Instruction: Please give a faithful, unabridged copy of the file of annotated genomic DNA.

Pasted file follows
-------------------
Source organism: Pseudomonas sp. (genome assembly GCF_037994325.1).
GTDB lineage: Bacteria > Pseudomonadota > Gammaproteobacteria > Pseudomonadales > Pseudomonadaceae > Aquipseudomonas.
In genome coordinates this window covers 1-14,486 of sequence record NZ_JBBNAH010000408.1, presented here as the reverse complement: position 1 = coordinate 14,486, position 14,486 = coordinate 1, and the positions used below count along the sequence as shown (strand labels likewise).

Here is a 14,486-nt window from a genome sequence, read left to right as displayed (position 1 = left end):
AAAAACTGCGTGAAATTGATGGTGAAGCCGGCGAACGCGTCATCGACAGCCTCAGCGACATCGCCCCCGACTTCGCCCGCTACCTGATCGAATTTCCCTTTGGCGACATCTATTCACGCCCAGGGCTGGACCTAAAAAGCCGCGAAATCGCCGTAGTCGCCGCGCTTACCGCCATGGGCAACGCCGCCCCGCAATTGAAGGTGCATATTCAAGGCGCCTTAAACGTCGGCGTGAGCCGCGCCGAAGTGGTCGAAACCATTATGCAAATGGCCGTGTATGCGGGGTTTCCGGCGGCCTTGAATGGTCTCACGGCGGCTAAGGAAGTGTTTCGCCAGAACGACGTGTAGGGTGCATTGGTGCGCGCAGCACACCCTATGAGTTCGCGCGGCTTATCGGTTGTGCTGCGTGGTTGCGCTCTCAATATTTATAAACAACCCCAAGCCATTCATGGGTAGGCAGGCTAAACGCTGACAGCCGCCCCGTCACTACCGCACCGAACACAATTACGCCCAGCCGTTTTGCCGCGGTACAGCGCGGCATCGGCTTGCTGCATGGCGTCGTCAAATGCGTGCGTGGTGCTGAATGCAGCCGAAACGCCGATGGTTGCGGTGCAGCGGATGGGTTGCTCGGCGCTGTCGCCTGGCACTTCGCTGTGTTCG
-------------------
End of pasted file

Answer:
Source organism: Pseudomonas sp. (genome assembly GCF_037994325.1).
GTDB lineage: Bacteria > Pseudomonadota > Gammaproteobacteria > Pseudomonadales > Pseudomonadaceae > Aquipseudomonas.
In genome coordinates this window covers 1-14,486 of sequence record NZ_JBBNAH010000408.1, presented here as the reverse complement: position 1 = coordinate 14,486, position 14,486 = coordinate 1, and the positions used below count along the sequence as shown (strand labels likewise).

Here is a 14,486-nt window from a genome sequence, read left to right as displayed (position 1 = left end):
AAAAACTGCGTGAAATTGATGGTGAAGCCGGCGAACGCGTCATCGACAGCCTCAGCGACATCGCCCCCGACTTCGCCCGCTACCTGATCGAATTTCCCTTTGGCGACATCTATTCACGCCCAGGGCTGGACCTAAAAAGCCGCGAAATCGCCGTAGTCGCCGCGCTTACCGCCATGGGCAACGCCGCCCCGCAATTGAAGGTGCATATTCAAGGCGCCTTAAACGTCGGCGTGAGCCGCGCCGAAGTGGTCGAAACCATTATGCAAATGGCCGTGTATGCGGGGTTTCCGGCGGCCTTGAATGGTCTCACGGCGGCTAAGGAAGTGTTTCGCCAGAACGACGTGTAGGGTGCATTGGTGCGCGCAGCACACCCTATGAGTTCGCGCGGCTTATCGGTTGTGCTGCGTGGTTGCGCTCTCAATATTTATAAACAACCCCAAGCCATTCATGGGTAGGCAGGCTAAACGCTGACAGCCGCCCCGTCACTACCGCACCGAACACAATTACGCCCAGCCGTTTTGCCGCGGTACAGCGCGGCATCGGCTTGCTGCATGGCGTCGTCAAATGCGTGCGTGGTGCTGAATGCAGCCGAAACGCCGATGGTTGCGGTGCAGCGGATGGGTTGCTCGGCGCTGTCGCCTGGCACTTCGCTGTGTTCG